Since we started working at Austonia, the editorial team has visited more than 40 coffee shops across the city to work in. We have a few favorites but the shops that transition from work to play are some of the best.
The ideal day-to-night coffee shops, according to us, are open by noon and stay open late, have both coffee drinks and alcoholic libations and are suitable both for a day of work or a night out.
Whether the conversation is just too good to pause, you need to blow off steam after a long day of work or want to mix up your midday pick-me-up, we recommend these businesses around town.
Ani’s Day and Night | 7107 E Riverside Dr.
Inside the house of the late Aniceta “Cheta” Limon, a businesswoman extraordinaire and lifelong Austinite, Ani’s Day and Night is an intimate choice to spend some time. With creative coffee drinks, like the espresso-chai “Let’s Choco-bout It” or dreamy blue “Pea Tea A,” similarly whimsical cocktails, natural wine and beer selection, there is something for any time of the day and night. You can catch bites from a food truck on site.
Better Half Coffee and Cocktails | 406 Walsh St.
Come for Better Half’s exquisite rosemary lavender latte, stay for the pineapple-y “La Llorona” or gin-based “Frozemary’s Baby” cocktails. From the minds behind Bad Larry’s Burger Club, Better Half slings classics with a personal twist, like the cauliflower tots, $6 happy hour “cheeseburgs,” or Sichuan hot chicken sandwich. The adjoining Hold Out Brewing has you covered on the artisan beer front, complete with a sprawling outdoor patio for those warm summer evenings.
Cherrywood Coffeehouse | 1400 E 38th 1/2 St.
With a homey interior, full menu of breakfast, lunch, dinner and brunch foods (delicious, if we do say so ourselves), and gigantic backyard with picnic tables galore, Cherrywood Coffeehouse is comfy enough to spend the whole day in. We enjoyed the breakfast quesadillas, sunset lane smoothie and more than 20 beers on tap.
Cosmic Coffee + Beer Garden | 121 Pickle Rd.
Just off South Congress, Cosmic is one of Austin’s most popular spots to spend a Friday afternoon. With a huge serene garden to explore and enjoy, famous food trucks like Tommy Want Wingy and Pueblo Viejo just steps away and an impressive array of coffee and cocktails on the menu, Cosmic exemplifies the Austin vibe. We like the frozen matcha painkiller, the yuzu lime Rickey and Cosmic’s Paloma.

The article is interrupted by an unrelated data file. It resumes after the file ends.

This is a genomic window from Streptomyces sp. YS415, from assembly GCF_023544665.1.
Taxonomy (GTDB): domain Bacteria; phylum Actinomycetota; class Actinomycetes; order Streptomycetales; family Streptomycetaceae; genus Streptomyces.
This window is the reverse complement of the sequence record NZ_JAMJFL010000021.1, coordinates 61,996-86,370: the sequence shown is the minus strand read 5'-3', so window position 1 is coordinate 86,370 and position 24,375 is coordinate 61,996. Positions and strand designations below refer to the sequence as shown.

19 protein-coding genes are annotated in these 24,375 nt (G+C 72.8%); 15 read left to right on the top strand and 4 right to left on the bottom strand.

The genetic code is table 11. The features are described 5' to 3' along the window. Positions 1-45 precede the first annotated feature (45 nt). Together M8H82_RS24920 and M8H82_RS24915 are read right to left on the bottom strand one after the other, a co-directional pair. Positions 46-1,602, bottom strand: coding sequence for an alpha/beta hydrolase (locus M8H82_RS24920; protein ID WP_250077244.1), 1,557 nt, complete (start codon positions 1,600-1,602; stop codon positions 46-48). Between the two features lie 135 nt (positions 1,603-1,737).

Plaza Colombian Coffee | 3842 S Congress Ave.
This Colombian food paradise goes from a cozy tropical work environment to a colorful outdoor tiki bar experience. Plaza Colombian’s exquisite take on a London Fog is great for a daytime visit but the Tiki drinks come out once the sun goes down. As far as food goes, start with the plantain chip pataconcitos, arepas of your choice and don’t leave without an order of bocaditos, or puff pastry tossed in coffee cinnamon sugar.
Radio Coffee & Beer | 4204 Menchaca Rd.
On top of hosting acclaimed local food trucks—like Veracruz All Natural—offering morning brews and local booze, Radio is also an avid events venue. Live music, comedy shows and weekend markets are common occurrences, plus its hours can accommodate both the early bird and the night owl. Try one of the many local beers on tap or your pick of flavored margaritas.
Simona’s Coffee + Cocktails | 2510 S Congress Ave.
Bougie and Instagram-worthy, Simona’s at The Colton House Hotel is the complete package: Both indoor and outdoor seating, ample outlets for working, light bites, coffee, tea and a variety of themed cocktails. Head upstairs to the library nook for some decorative surprises and lowkey photo opportunities while you sip on a spicy “Hell or Highwater” cocktail with Ghost Tequila.
By Eleanor Klibanoff
The U.S. Supreme Court ruled Friday to overturn Roe v. Wade, eliminating the constitutional protection for abortion and allowing states to set their own laws regulating the procedure. This represents one of the most significant judicial reversals in a generation and is expected to have far-reaching consequences for all Texans.
Texas will ban all abortions from the moment of fertilization, starting 30 days after the ruling, with narrow exceptions only to save the life of a pregnant patient or prevent “substantial impairment of major bodily function.”
The law that will go into effect in 30 days criminalizes the person who performs the abortion, not the person who undergoes the procedure.
This ruling will radically change the reproductive health care landscape in Texas and the entire nation, where more than half of all states are expected to essentially ban abortion in the coming months.
Most of Texas’ neighboring states are also expected to outlaw abortion as a result of this ruling, with one exception: New Mexico. As the sole outlier in the region, New Mexico is expected to become a haven for Texans seeking abortions. The state currently has no significant restrictions and no plans to limit access to the procedure.
Friday’s ruling represents a victory nearly five decades in the making for Texas’ anti-abortion advocates, who have played an outsized role in the national effort to overturn Roe v. Wade.